YOU ARE HERE: LAT HomeCollections

Surrogate Motherhood: A Practice That's Still Undergoing Birth Pangs : L.A. Centers Match Infertile Couples With Birth Mothers

March 22, 1987|ITABARI NJERI | Times Staff Writer

The broiling controversy surrounding the landmark "Baby M" case, soon to be decided by a judge in Hackensack, N.J., has drilled the term "surrogate mother" into our consciousness. She is a woman, who for a fee, agrees to have a child for an infertile couple and give the child to them after it is born. However, who these women are and what motivates them is often twisted in the web of controversy that surrounds them. Here are some of the surrogate mothers' intimate stories.

Laurie Antale got to the delivery room minutes before the baby was born. The doctor on duty wasn't hers and they had never met. When he asked the name of the newborn girl, Antale looked quizzically at her boyfriend. He returned the look. Finally she said, "I don't know. You'll have to ask her mother."

The doctor "almost fell backward," she told a room full of laughing women, all of them surrogate mothers, and the men with them.

They were seated in an office at the Surrogate Parent Program in West Los Angeles, run by Nina Kellogg. Every two weeks Kellogg, a licensed marriage and family counselor with a doctorate in psychology, conducts a surrogate mother support group.

One of Two Locally

Kellogg's center is one of two in Los Angeles; the other is the Center for Surrogate Parenting, Inc. in Beverly Hills. There are about 20 surrogate parent programs in the United States. Since 1981, Kellogg's center has had 17 births and the Beverly Hills center has had 52.

Antale, a petite woman of 26 with long, light brown hair, was the last among the support group to have had a baby for another couple.

"I told him 'I'm a surrogate and I know the mother's on the way,' " Antale continued. " 'Will somebody look out in the waiting room for her?' "

Kellogg asked Antale how she felt now.

"Glad it's over with. I spent a whole year pregnant," said Antale, a registered nurse and the divorced mother of three. Her first pregnancy as a surrogate lasted three months, then ended in a traumatic miscarriage. The biological father "lashed out at me" emotionally, she said, making her feel as if the unborn infant's death was her "fault." They managed to resolve the tension between them, however, and she was artificially inseminated again. The second pregnancy went smoothly and resulted in the birth of a baby girl named Melissa.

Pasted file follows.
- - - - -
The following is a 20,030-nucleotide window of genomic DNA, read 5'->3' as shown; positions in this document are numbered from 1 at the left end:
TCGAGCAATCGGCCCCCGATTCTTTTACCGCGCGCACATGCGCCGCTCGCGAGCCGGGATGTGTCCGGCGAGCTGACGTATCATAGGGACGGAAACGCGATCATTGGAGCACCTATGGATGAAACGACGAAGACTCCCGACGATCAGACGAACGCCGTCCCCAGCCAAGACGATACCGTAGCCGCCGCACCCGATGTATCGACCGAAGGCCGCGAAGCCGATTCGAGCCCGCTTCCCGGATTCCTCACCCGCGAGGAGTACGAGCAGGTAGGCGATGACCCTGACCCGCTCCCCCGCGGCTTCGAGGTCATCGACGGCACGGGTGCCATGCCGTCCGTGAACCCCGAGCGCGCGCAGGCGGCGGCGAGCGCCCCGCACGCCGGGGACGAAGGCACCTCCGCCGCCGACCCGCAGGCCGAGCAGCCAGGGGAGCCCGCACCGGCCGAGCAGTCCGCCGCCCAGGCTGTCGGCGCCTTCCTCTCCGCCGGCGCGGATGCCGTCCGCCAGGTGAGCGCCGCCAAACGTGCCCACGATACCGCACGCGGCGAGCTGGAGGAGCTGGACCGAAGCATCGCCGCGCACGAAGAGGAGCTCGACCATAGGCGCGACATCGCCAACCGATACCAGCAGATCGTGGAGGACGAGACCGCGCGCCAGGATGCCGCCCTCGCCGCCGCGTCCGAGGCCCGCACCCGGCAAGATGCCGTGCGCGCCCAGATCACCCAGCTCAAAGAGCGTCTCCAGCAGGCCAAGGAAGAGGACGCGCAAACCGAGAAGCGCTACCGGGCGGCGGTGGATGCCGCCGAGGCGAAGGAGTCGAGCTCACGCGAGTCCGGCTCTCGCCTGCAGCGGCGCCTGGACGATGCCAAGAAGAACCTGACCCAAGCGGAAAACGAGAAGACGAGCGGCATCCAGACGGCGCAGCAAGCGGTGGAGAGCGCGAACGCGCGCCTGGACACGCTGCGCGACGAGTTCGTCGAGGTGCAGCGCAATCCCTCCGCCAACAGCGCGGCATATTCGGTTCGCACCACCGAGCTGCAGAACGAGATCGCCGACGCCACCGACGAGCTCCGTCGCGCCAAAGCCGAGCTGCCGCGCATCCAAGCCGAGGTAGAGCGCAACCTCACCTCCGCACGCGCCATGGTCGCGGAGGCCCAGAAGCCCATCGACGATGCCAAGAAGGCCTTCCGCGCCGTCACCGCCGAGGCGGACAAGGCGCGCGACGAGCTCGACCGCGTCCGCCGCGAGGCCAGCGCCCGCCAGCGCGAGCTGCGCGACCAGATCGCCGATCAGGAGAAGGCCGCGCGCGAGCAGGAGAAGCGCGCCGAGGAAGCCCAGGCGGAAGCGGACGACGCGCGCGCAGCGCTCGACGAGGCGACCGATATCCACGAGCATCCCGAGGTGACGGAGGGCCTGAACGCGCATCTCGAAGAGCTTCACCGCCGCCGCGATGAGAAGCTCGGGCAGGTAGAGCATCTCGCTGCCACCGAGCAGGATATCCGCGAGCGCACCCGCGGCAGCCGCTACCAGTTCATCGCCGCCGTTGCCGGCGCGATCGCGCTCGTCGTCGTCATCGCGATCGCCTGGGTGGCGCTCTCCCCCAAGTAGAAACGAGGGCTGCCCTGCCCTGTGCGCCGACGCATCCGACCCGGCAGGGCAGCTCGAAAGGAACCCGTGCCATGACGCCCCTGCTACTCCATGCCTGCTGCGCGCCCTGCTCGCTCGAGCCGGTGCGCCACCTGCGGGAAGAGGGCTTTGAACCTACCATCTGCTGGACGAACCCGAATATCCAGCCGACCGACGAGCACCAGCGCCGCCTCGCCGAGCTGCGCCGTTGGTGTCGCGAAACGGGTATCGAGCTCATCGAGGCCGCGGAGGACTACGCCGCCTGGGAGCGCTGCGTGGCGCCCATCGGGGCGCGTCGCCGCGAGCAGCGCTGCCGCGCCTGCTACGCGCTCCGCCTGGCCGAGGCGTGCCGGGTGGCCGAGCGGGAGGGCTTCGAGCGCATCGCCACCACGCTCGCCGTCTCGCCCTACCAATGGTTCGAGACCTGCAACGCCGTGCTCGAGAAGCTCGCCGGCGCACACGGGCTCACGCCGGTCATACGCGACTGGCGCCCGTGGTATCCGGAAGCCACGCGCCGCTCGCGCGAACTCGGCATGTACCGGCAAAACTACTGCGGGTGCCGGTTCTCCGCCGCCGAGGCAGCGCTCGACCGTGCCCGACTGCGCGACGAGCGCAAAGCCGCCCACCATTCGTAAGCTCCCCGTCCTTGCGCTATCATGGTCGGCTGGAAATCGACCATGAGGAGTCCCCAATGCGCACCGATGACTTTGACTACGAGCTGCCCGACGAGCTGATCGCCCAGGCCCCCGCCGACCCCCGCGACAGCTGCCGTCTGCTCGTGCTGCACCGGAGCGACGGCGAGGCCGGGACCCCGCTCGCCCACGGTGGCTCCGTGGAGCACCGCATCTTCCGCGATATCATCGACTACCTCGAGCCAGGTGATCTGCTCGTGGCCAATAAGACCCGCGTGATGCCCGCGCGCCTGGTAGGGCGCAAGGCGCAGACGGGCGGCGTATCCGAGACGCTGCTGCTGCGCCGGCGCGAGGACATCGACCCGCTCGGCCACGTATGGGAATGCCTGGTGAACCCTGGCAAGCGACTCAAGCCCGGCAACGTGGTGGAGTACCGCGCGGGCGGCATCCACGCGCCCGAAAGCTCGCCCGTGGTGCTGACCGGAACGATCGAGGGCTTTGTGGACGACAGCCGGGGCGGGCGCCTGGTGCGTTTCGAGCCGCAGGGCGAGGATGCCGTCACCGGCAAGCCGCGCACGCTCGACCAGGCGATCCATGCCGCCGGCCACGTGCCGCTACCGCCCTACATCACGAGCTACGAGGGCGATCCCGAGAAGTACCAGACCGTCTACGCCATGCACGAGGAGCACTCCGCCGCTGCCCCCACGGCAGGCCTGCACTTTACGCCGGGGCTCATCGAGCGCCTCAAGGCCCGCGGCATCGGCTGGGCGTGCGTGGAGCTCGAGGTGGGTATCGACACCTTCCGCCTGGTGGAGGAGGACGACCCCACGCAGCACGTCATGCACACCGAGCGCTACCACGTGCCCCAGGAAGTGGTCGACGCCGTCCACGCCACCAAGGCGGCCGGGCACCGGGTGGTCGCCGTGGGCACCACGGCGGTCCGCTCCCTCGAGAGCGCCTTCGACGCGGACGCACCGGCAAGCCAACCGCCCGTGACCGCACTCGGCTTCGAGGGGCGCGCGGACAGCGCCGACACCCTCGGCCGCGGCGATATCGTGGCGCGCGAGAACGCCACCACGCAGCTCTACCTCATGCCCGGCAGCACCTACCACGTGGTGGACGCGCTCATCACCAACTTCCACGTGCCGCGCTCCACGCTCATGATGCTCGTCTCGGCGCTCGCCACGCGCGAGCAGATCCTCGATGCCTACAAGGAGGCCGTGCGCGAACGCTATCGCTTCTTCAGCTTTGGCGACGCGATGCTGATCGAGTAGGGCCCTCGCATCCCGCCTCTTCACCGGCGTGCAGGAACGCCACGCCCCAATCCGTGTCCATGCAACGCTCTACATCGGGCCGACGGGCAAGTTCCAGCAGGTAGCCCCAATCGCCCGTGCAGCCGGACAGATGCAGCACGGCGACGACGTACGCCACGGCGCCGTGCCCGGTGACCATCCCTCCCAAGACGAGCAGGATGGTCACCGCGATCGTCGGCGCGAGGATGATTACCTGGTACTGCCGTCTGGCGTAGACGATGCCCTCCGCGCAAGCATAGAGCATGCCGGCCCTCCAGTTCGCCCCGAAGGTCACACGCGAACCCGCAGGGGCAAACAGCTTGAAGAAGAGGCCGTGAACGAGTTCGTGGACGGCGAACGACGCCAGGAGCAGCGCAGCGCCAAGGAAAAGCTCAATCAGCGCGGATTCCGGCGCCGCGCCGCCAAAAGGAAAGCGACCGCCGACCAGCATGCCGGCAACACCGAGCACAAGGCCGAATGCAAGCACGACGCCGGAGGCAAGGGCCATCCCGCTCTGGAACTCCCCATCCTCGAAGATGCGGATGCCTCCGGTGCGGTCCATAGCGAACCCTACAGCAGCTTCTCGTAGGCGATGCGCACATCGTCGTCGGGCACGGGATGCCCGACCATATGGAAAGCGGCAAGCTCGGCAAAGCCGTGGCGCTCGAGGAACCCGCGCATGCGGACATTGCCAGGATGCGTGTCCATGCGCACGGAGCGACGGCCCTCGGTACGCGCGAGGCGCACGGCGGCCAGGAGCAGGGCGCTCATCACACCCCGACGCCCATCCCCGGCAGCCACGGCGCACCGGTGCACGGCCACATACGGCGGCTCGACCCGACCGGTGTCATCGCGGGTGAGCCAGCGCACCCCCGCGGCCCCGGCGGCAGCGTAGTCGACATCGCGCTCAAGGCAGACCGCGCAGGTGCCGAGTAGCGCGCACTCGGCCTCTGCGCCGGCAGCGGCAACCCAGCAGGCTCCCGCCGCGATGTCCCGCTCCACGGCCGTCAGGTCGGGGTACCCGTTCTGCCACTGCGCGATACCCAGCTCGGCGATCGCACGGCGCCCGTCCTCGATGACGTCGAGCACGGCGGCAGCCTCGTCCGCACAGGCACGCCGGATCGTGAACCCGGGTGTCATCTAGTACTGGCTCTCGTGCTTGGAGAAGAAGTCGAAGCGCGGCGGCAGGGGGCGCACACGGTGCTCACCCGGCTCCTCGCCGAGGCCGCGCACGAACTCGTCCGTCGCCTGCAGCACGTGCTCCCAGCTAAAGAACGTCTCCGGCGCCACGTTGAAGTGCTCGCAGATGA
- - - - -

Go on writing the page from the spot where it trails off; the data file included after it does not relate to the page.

'Whose Baby Is This?'

"Let me ask you the question that everybody wants to know," Kellogg said. "Whose baby is this?"

"It's theirs," Antale responded. "There's no doubt about that."

"Are you just saying that because it's the polite thing to say, and what we've all been coached to say?" Kellogg asked.

"No, especially for me, after the miscarriage, after seeing the couple's pain and shock. I see how come people jump off bridges. I felt like a real failure. I have three children . . . but it was their last chance."

Their last chance . The words invoke the pain an infertile couple feels, and with it, the hurt and hope that has lead to surrogate parenting.

Kellogg asked another question. "How many of you are worried about your children? You've heard this before: Are your children going to miss their flesh and blood?"

A 'Family Project'

"Definitely not," Becky McKnight said. Her oldest daughter gets "really angry" when people say that, she told the group. Her teen-age daughter tells people " 'This isn't my sister, this is for our couple. It was a family project.' "

McKnight speaks with calm command. She is 35, the mother of three and became a surrogate four years ago while working for three obstetricians who specialize in infertility. She now assists Kellogg with the screening of prospective surrogate mothers.

If the child McKnight carried for another couple wants to get to know her biological mother in the future "that will be fine," she said. "We're all set up for that." But "she isn't a member of our family. She's theirs."

In the Baby M case, Mary Beth Whitehead, 29, reneged on her contract as a surrogate mother and refused to give up the baby. At one point, she threatened to kill herself and the baby if she had to relinquish the child to the father, William Stern, 40. The New Jersey judge will decide the validity of the surrogate contract and whether custody of the 11-month-old girl should go to Whitehead--the mother of two and a high school dropout--or Stern, a biochemist, and his wife, Elizabeth, 41, a pediatrician.

Religious leaders, most notably those representing the Catholic church, have condemned the practice of artificially inseminating a surrogate mother with the sperm of the intended father. This month, in a major statement of church doctrine, the Vatican also termed artificial insemination in general, embryo and sperm banks, and the technology that produces "test-tube" babies immoral. Reaching beyond Catholics, the Vatican statement asked government leaders to oppose these new reproductive techniques and impose "moral norms on certain medical and scientific activities."

Los Angeles Times Articles